Kim-chong Chong has published Zhuangzi’s Critique of the Confucians: Blinded by the Human (SUNY, 2016), which looks fascinating. Details here.
I will be speaking at LaTrobe University in Melbourne tomorrow; the topic is “Why Comparative Philosophy Matters.” Details:
Date: Wednesday 16th November 2016
Time: 4:00 – 6:00pm
Venue: Martin Building, Level 3, Room 369, La Trobe University
In addition, I will be in Melbourne through Saturday, and if anyone wants to get together and talk Chinese philosophy, please send me an email!
Alexus McLeod (University of Connecticut) will give two presentations on Wednesday, Nov. 16, 1:40 – 2:55, at Central Connecticut State University – Student Center, Philbrick Meeting Room 120 on Chinese Astronomy and (separately) Chinese Martial Arts. Contact Mathew Foust with any questions.
Society for Asian and Comparative Philosophy 49th Annual Conference, June 9-12, 2017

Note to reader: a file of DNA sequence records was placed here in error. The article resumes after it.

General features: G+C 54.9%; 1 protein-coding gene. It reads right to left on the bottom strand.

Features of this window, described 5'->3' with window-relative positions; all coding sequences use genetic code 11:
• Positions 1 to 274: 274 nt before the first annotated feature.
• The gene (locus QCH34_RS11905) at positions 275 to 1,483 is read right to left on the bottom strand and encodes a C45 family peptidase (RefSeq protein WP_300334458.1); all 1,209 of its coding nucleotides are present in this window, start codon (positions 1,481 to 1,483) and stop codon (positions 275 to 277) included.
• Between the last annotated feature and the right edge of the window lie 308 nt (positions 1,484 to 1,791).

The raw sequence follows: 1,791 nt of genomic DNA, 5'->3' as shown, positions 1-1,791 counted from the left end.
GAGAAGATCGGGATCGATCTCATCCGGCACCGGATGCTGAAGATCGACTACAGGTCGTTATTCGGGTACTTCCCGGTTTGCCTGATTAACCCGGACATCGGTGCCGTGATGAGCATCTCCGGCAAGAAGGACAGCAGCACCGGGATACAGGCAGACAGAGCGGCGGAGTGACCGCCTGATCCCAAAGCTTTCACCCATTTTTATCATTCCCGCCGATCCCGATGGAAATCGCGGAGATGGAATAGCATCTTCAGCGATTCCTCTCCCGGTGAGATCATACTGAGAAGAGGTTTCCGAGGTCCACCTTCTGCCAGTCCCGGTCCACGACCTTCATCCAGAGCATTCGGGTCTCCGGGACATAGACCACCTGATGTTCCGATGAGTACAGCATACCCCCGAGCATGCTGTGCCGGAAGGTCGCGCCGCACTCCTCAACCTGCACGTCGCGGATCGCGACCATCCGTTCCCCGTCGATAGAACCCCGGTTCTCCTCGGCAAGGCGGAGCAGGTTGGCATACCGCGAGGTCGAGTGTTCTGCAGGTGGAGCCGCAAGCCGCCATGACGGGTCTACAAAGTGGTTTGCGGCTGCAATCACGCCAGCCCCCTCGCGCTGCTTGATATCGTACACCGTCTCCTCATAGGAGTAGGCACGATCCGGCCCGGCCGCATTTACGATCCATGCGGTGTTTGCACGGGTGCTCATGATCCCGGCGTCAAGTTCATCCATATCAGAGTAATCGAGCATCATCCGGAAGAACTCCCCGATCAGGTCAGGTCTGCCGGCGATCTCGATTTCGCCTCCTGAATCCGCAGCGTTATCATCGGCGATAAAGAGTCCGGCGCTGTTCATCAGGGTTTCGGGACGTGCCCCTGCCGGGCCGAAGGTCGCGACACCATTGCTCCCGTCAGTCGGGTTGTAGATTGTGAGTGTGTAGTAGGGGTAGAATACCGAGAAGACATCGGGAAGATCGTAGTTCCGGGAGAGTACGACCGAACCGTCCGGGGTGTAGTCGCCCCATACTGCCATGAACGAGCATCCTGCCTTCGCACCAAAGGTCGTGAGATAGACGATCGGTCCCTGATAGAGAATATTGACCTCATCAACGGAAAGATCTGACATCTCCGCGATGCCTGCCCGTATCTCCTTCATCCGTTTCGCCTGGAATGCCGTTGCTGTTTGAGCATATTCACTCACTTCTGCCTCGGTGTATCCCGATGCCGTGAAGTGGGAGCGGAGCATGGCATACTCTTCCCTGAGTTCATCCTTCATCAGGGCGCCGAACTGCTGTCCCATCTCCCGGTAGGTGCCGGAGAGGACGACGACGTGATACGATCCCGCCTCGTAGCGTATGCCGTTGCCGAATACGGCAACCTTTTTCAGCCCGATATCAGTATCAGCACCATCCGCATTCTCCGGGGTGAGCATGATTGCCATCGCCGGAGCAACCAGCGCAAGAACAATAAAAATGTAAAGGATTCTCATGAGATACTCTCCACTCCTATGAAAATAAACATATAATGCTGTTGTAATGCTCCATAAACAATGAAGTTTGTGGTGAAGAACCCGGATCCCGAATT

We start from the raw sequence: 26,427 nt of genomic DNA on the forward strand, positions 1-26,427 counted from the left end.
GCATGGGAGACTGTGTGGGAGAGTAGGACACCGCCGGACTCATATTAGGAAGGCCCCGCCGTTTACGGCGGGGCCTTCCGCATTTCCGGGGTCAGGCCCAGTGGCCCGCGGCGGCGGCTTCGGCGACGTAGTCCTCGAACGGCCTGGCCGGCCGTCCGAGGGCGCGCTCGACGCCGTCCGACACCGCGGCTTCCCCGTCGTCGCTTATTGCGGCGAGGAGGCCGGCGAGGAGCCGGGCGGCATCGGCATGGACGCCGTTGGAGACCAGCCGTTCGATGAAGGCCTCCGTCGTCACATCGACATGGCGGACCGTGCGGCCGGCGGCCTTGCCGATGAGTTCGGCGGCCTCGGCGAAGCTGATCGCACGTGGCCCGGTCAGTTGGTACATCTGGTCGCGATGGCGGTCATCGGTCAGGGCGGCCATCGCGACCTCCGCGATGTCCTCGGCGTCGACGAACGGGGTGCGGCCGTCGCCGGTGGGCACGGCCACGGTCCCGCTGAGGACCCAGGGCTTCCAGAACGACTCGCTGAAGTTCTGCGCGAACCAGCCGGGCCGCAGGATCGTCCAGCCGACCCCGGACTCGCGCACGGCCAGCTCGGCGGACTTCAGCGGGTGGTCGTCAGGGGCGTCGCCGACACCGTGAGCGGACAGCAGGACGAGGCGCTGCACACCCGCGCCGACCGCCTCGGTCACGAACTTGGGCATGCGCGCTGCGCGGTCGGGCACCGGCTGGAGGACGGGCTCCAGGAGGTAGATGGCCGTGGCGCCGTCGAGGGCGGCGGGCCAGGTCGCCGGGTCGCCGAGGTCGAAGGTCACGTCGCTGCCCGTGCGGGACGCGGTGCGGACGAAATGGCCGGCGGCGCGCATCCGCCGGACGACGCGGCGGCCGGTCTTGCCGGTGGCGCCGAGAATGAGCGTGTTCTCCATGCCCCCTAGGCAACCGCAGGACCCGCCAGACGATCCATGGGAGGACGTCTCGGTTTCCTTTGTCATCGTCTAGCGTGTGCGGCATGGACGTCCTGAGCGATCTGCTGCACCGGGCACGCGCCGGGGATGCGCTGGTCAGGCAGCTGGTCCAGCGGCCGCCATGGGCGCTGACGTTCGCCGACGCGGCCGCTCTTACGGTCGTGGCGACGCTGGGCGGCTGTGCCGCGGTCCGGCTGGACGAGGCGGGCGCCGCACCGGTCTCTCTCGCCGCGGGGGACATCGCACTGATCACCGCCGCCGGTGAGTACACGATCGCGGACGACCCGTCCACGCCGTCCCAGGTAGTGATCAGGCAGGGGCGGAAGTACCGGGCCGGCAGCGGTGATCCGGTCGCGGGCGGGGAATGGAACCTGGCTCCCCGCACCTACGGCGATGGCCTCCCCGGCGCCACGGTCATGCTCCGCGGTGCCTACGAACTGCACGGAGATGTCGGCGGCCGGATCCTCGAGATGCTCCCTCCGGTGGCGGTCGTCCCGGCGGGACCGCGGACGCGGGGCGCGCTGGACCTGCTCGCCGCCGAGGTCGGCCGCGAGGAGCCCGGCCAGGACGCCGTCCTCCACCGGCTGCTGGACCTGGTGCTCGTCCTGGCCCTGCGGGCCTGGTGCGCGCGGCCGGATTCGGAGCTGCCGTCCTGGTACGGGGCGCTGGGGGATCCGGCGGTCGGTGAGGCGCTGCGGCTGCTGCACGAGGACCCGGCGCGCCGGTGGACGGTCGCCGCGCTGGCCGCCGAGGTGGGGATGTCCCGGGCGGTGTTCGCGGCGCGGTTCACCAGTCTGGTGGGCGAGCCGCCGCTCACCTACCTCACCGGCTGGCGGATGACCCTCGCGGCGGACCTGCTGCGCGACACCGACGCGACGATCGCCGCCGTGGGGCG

Peking University, Beijing, China
CONFERENCE THEME: The Paradigm and Values of Chinese Philosophy within a Global Context
Keynote Speaker: Carine Defoort, University of Leuven, KU Leuven.
Title of Keynote Presentation: “To Name or not to Name: The Power of Words in Early Chinese Philosophy”
Deadline for Abstracts and Proposals: Feb 10, 2017
I’m seeking suggestions for scenarios, accounts or conversations where ‘harmony’ between self and elements of social/political life may be detected. I’m looking at texts associated with the Confucian tradition, including the histories, from Han and before. I am aware this is an interpretive matter and, at this stage, I’m keen to keep the casting net as wide as possible. One quick example that comes to mind is the Lunyu‘s 和而不同 or the Zuozhuan‘s soup (左传·昭公二十年). But there will be much more beyond quips like this. I’m also keen to look at accounts where terms like 和 (or ones that suggest it, e.g. 由 (A1.12) or 從 (A4.18)) are not present but where the idea of harmony – and its implications – emerges from the turn of events described in the passage.
Any ideas would be much appreciated! Thanks in advance.
The next session of the Columbia University Seminar on Neo-Confucian Studies (University Seminar #567) will convene Friday, November 11, 2016 from 3:30 to 5:30pm in the Heyman Center for the Humanities at Columbia University.